Additionally, doctors trained in sub-Saharan Africa and working in OECD countries represent close to one quarter (23%) of the current doctor workforce in those source countries.

And yet, this is not just a problem Africa faces, but many other poor countries, such as various Asian countries, Central and Latin America, Eastern Europe, the Caribbean, etc.

Other areas also suffer brain drain

Other industries also suffer this issue. Some countries are able to afford this loss. For example, during the tech boom in the US around 2000, many IT workers from India were attracted to the US under the H1-B visa program. At that time, concerns were raised in India that this was a form of brain drain as highly skilled workers were being lost. However, some Indian politicians confidently claimed that this was not a problem because there were so many tech workers in the pool. Indeed, today India is a major off-sourcing center for technology. However, most poor countries are not of the size of India and per person lost, the impact can be more severe. (This section of course needs expanding and more will be added over time.)

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Escaping Poor Conditions

It can be understandable that people in poorer countries will want to get away from poverty and corruption, and if they can afford to do so, why should they be denied the ability to try? The World Health Report 2006 from the WHO summarized a number of reasons why health workers moved to richer countries:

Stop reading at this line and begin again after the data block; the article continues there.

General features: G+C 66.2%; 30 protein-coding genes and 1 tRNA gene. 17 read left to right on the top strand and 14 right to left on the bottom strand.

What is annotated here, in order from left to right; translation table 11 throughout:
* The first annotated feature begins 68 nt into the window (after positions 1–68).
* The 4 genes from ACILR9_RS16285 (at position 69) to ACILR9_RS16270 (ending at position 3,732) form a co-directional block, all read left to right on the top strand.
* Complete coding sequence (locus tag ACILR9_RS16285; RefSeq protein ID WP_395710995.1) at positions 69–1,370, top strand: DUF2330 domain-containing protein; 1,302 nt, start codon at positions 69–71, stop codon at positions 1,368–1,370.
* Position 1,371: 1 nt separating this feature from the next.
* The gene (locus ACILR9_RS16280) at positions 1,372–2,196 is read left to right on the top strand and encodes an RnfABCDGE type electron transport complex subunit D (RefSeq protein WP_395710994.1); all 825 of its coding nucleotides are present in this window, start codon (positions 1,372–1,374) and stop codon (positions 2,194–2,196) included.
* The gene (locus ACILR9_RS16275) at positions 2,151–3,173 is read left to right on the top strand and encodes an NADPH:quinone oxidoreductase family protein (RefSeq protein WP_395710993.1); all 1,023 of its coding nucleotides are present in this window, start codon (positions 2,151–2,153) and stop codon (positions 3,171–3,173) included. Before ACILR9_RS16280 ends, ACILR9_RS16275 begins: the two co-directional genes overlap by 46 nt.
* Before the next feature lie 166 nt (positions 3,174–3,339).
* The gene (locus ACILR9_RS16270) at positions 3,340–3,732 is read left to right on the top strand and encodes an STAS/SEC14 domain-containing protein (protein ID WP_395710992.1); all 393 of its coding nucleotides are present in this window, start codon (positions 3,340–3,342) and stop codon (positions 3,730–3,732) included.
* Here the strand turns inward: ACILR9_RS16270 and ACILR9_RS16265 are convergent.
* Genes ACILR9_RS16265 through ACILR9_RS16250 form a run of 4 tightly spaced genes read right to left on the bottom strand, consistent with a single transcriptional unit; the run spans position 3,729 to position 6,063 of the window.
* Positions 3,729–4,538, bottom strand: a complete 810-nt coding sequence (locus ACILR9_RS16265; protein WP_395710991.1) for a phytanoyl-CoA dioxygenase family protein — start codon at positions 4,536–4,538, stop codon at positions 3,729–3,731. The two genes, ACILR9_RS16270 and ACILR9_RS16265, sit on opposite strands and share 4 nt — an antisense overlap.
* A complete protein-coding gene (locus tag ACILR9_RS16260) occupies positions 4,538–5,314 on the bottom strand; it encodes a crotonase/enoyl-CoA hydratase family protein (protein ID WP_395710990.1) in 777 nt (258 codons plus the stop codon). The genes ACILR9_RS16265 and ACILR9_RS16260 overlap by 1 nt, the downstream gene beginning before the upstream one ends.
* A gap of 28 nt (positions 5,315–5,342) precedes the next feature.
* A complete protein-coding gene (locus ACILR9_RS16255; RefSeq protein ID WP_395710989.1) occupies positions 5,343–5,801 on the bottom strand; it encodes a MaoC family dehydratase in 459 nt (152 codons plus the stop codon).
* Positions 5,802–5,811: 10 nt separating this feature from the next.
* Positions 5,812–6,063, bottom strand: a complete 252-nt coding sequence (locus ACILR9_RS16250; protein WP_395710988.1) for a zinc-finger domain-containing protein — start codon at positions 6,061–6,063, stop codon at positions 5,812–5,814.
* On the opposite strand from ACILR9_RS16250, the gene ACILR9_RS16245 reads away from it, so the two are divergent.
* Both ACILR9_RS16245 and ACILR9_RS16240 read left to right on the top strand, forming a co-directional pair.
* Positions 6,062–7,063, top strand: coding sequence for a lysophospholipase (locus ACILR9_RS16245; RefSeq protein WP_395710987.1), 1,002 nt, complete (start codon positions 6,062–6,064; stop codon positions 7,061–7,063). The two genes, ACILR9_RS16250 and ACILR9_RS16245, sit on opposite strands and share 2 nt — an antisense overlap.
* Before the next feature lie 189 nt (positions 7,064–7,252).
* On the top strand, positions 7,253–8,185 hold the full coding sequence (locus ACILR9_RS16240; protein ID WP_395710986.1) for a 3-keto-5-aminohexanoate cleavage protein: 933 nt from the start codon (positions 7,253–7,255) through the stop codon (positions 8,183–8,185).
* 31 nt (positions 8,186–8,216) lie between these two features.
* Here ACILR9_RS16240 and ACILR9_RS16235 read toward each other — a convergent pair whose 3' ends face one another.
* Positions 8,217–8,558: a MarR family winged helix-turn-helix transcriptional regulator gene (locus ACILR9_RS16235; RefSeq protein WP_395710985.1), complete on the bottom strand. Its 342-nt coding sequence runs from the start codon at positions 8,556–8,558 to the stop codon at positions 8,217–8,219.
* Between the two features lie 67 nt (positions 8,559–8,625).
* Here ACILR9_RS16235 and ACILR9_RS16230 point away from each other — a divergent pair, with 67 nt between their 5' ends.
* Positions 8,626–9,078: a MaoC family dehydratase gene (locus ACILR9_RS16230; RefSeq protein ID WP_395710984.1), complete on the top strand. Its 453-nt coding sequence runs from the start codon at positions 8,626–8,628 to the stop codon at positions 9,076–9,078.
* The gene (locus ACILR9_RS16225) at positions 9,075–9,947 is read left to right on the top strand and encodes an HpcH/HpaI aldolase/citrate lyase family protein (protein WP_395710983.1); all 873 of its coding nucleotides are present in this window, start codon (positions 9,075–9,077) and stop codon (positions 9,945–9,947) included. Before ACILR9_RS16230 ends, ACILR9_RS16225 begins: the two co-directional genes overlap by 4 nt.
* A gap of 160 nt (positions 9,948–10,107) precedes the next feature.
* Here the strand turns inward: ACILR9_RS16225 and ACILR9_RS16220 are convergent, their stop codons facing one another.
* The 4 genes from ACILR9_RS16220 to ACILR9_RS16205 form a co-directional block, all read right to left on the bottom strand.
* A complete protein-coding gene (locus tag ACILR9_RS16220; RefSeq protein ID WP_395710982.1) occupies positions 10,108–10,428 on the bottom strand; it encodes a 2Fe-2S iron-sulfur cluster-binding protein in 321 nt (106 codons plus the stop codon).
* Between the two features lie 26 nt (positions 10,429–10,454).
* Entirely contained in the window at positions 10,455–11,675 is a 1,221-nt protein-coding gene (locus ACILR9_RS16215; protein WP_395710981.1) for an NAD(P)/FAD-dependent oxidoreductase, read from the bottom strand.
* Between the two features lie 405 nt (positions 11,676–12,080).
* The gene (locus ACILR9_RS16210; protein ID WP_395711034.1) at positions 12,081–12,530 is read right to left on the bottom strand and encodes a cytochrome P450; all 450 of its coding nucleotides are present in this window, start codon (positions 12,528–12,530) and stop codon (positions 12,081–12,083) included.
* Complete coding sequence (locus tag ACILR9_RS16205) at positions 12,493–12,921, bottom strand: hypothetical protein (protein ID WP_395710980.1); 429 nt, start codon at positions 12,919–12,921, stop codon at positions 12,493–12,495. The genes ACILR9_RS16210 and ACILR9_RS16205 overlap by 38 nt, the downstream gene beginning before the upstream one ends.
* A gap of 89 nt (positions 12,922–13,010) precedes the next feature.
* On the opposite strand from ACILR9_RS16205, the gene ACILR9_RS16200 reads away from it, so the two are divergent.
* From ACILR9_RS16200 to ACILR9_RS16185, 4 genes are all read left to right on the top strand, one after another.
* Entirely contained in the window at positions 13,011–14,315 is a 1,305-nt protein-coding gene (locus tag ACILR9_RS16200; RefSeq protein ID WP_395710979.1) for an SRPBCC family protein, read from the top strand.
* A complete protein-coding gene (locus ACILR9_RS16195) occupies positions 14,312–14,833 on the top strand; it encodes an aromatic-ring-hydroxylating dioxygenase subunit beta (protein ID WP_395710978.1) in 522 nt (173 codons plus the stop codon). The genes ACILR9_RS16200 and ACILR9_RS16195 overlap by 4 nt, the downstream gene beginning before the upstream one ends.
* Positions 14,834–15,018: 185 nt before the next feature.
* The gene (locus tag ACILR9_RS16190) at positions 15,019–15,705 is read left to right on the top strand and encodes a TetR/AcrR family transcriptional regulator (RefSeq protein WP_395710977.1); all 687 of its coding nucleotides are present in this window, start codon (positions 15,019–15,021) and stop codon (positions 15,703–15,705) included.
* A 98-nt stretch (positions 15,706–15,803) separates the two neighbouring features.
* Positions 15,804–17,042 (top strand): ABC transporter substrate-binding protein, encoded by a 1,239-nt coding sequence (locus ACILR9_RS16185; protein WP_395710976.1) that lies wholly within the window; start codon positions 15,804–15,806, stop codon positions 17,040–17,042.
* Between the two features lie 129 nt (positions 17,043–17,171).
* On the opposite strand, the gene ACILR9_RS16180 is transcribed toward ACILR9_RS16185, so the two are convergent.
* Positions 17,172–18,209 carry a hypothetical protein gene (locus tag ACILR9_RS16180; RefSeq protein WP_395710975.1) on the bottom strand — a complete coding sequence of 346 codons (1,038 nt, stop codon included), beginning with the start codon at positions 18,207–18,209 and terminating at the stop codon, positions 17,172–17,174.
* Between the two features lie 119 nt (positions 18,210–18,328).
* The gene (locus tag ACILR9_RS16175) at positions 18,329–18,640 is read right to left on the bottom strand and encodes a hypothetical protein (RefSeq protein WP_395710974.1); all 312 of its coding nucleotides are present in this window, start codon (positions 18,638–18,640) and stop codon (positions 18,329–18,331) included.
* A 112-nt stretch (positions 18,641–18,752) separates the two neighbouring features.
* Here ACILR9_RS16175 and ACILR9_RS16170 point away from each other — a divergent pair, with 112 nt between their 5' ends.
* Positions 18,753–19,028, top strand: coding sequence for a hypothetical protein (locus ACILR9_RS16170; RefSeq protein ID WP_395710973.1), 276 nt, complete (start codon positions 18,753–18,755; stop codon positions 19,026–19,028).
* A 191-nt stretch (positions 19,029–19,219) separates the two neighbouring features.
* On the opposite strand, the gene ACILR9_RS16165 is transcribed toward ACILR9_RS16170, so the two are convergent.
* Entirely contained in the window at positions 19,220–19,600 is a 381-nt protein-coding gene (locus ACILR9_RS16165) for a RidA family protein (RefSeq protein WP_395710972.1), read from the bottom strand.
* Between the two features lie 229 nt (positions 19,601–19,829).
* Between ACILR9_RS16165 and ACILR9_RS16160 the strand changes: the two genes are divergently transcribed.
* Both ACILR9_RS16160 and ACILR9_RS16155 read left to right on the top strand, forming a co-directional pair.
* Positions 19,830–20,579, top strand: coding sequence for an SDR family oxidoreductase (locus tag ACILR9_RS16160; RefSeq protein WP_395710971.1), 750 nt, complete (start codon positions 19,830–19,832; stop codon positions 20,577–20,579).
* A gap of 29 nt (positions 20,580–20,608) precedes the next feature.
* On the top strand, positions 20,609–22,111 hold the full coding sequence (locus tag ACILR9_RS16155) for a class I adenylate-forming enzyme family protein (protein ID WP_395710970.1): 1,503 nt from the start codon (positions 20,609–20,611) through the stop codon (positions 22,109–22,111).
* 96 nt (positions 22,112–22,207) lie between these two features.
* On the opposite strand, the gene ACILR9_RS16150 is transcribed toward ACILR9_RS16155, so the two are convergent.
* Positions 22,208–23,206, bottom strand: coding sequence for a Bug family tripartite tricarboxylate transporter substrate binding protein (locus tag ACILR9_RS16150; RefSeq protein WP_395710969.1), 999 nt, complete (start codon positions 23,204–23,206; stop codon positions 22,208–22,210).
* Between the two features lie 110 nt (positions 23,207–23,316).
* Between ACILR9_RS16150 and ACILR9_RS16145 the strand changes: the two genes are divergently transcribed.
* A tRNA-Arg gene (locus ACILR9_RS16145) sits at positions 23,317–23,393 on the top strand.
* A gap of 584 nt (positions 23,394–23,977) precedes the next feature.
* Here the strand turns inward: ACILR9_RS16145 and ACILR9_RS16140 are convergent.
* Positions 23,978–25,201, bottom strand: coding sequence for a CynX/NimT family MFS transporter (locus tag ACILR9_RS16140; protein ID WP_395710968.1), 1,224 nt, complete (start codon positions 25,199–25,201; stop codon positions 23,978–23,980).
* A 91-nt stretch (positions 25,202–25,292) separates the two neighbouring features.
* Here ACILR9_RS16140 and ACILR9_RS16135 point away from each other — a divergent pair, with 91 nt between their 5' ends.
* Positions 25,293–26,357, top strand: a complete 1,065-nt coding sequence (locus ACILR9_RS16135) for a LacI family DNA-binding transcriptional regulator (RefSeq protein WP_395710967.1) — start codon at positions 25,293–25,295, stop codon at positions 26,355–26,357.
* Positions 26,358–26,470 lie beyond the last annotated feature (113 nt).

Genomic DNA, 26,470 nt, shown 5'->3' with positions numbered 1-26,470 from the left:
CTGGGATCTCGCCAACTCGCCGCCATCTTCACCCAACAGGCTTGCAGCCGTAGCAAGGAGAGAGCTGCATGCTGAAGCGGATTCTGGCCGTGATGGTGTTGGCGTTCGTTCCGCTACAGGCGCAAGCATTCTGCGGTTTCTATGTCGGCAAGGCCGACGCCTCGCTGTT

• Workers’ concerns about
    • Lack of promotion prospects,
    • Poor management,
    • Heavy workload,
    • Lack of facilities,
    • A declining health service,
    • Inadequate living conditions, and
    • High levels of violence and crime
  • Prospects for
    • Better remuneration,
    • Upgrading qualifications,
    • Gaining experience,
    • A safer environment, and
    • Family-related matters

The factors arising form concerns are described as “push factors” for they push people away, and those factors that offer prospects for better circumstances are known as “pull factors.”

A major reason for the declining health services in the poorer countries has been the structural adjustment programs imposed by richer countries and international institutions on poorer countries, which then contributes to this brain drain, thus twisting the knife in the back, so to speak. The small amounts that rich countries do allow the poor to spend on health is now lost to the already rich, and the poor have to bear the burden. (See this site’s section on structural adjustment for more on how the rich dictate to the poor how to structure their economies and run their countries.)

The changes to most economies around the world due to “globalization” and the accompanying changes required in labor markets has an impact on this issue, as well. This means that both rich and poor countries are inter-linked by this problem as the WHO notes:

As exemplified by the case of international migration, the health workforce is strongly linked to global labor markets. Shortages in richer countries send strong market signals to poorer countries with an inevitable response through increased flows of migrant workers. In articulating their plans for the workforce, countries must recognize this and other linkages beyond their borders.

Managing Exits From The Workforce, World Health Report 2006, WHO, Chapter 5, p. 112

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Author and Page Information

  • by Anup Shah
  • Created: Friday, April 14, 2006